FSRUs: The Leading Edge Of The LNG Market

Includes: UNG
by: Oil and Gas Investments Bulletin

In Part 1 (The Race To Supply LNG), I explained how the Japanese will most likely solve their power shortage, now that there are NO nuclear plants running.

One of the biggest answers is LNG (Liquid Natural Gas) and an emerging LNG technology that is growing around the world… and could be a fast answer to Japan's dire need to quickly replace their nuclear power.

It's called FSRU, which stands for Floating Storage and Regasification Unit. It's a floating LNG import terminal - at less than half the cost of an onshore facility. The immediate benefits to Japan, which is in a proverbial "space race" to meet its electricity needs, are that they can be ordered, made and delivered in 2-3 years, vs. 5-7 years for an onshore import terminal.

FSRUs and onshore LNG import terminals take LNG and regasify it -- taking it from the liquid form, where it is reduced 600:1 in volume, and expanding it back into a gaseous form where it's usable to make electricity in your home, and for other uses.

Both facilities need a berth for the LNG ship, storage tanks and pipelines. But the traditional, land-based terminals can cost upwards of $700 million for a facility with a peak capacity of about 7.75 million tons per year (around 1 bcf/d). Terminals operate at roughly half of their peak capacity.

Such onshore facilities can take 5-7 years to be planned, constructed and brought online, which means they are not ideal for Japan's current situation.


As I said, FSRUs are custom-built vessels - similar to the LNG carriers but with the ability to turn LNG into its gaseous form.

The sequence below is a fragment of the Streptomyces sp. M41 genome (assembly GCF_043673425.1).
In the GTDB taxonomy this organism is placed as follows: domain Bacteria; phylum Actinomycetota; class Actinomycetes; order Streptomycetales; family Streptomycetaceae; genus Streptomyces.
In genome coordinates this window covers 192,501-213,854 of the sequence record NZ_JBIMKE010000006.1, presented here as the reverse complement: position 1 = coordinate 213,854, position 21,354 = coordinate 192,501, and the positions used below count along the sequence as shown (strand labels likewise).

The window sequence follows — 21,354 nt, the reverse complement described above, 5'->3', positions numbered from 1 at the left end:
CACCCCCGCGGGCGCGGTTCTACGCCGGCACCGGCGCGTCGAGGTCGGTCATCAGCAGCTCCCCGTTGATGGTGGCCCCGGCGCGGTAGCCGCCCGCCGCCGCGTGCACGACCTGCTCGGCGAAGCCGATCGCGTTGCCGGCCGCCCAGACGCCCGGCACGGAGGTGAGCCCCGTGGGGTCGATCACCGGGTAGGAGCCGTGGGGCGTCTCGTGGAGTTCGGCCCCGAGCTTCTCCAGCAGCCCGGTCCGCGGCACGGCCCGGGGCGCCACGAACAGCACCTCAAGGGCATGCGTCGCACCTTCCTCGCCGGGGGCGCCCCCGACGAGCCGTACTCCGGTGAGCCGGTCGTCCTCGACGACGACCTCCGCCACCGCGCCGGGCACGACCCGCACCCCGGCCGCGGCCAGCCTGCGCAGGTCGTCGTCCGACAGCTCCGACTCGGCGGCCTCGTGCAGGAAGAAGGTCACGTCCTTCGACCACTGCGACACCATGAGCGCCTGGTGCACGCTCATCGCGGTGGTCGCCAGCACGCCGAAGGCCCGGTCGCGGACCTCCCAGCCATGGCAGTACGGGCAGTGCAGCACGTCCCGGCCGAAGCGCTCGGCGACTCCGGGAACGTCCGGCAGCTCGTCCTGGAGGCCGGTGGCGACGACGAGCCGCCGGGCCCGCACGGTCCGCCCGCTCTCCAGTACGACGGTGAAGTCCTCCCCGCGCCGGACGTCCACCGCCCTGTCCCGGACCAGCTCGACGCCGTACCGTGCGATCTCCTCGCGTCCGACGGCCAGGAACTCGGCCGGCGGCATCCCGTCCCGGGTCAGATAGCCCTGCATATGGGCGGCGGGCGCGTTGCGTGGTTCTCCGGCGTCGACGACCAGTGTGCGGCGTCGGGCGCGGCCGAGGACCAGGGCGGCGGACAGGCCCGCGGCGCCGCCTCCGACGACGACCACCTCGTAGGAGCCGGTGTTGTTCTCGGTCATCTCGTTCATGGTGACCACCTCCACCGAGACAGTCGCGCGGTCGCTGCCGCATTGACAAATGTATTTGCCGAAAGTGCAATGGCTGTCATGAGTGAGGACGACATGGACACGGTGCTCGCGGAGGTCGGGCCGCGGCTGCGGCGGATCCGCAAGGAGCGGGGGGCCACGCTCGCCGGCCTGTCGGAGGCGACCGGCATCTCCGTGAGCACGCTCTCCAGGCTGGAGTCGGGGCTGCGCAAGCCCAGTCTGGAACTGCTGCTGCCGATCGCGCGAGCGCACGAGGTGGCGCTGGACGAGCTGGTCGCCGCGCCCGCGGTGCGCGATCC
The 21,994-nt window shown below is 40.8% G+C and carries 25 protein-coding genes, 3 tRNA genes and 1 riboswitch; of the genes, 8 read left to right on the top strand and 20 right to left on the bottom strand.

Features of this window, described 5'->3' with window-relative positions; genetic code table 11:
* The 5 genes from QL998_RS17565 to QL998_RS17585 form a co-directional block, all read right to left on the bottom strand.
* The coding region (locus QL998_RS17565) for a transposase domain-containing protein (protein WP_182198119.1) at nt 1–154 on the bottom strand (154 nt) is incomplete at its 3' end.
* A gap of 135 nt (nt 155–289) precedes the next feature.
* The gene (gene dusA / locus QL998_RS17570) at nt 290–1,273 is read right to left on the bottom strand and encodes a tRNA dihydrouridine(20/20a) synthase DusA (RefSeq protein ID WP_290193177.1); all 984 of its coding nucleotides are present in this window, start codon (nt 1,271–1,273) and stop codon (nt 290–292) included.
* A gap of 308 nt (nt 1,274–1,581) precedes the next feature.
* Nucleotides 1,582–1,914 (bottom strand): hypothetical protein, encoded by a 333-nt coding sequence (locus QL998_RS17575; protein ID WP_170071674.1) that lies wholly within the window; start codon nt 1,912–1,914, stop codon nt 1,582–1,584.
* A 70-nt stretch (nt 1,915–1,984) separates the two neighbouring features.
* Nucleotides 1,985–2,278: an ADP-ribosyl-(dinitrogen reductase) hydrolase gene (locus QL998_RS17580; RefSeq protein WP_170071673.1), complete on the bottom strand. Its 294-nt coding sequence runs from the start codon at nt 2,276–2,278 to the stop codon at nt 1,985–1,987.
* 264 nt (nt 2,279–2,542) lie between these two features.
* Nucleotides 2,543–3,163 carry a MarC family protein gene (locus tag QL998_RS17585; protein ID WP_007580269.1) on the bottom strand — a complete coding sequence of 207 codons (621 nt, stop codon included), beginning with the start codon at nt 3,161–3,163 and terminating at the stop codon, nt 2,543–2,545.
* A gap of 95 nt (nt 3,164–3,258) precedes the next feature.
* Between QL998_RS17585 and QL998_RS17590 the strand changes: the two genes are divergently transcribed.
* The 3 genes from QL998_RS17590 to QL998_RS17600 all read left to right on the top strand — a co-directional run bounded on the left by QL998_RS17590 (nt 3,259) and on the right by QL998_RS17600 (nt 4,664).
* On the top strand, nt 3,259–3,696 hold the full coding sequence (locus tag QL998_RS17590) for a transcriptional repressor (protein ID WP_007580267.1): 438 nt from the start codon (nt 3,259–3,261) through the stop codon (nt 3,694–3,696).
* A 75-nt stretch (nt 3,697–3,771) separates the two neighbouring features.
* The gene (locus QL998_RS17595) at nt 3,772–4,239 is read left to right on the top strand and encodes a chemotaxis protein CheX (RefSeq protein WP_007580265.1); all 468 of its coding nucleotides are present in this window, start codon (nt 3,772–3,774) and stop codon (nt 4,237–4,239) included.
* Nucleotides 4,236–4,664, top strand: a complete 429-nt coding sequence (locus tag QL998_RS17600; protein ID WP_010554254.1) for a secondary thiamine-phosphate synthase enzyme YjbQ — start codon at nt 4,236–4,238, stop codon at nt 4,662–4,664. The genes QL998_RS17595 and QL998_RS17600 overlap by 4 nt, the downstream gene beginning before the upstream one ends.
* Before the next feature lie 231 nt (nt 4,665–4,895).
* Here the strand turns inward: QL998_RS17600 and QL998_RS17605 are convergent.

FSRUs not only get to market faster, but cheaper: A newly built FSRU costs close to $260 million, according to Unit Economics (and they do the best research in this sector, by a nautical mile).

One company has even started converting old LNG carriers into FSRUs, for which Unit Economics says the cost is more like $160 million-and can be ready in just 14-16 months.

Another advantage is that they can be moved to wherever demand is highest for the regasification of LNG.

However, FSRUs have one big drawback: less capacity. Most have a peak capacity of around 4 million tons annually (about 500 million cubic feet per day), though some of the new ones are getting closer to 1 bcf/d.

A potential drawback for the Japanese could be that this technology is so new, there are only 10 working in the world right now, with another seven being tendered.

So while they are proven, they cannot yet be called mainstream. But there are already several large shipyards able to build them, and competition for bids is intense; i.e., there is a healthy supplier's market.

Still, it should be noted that even if Japan goes with FSRUs, it will still to take some time for them to start importing LNG. This time gap is another reason Drolet believes nuclear reactors will have to come back online to meet the country's energy needs.

Disclosure: I have no positions in any stocks mentioned, and no plans to initiate any positions within the next 72 hours.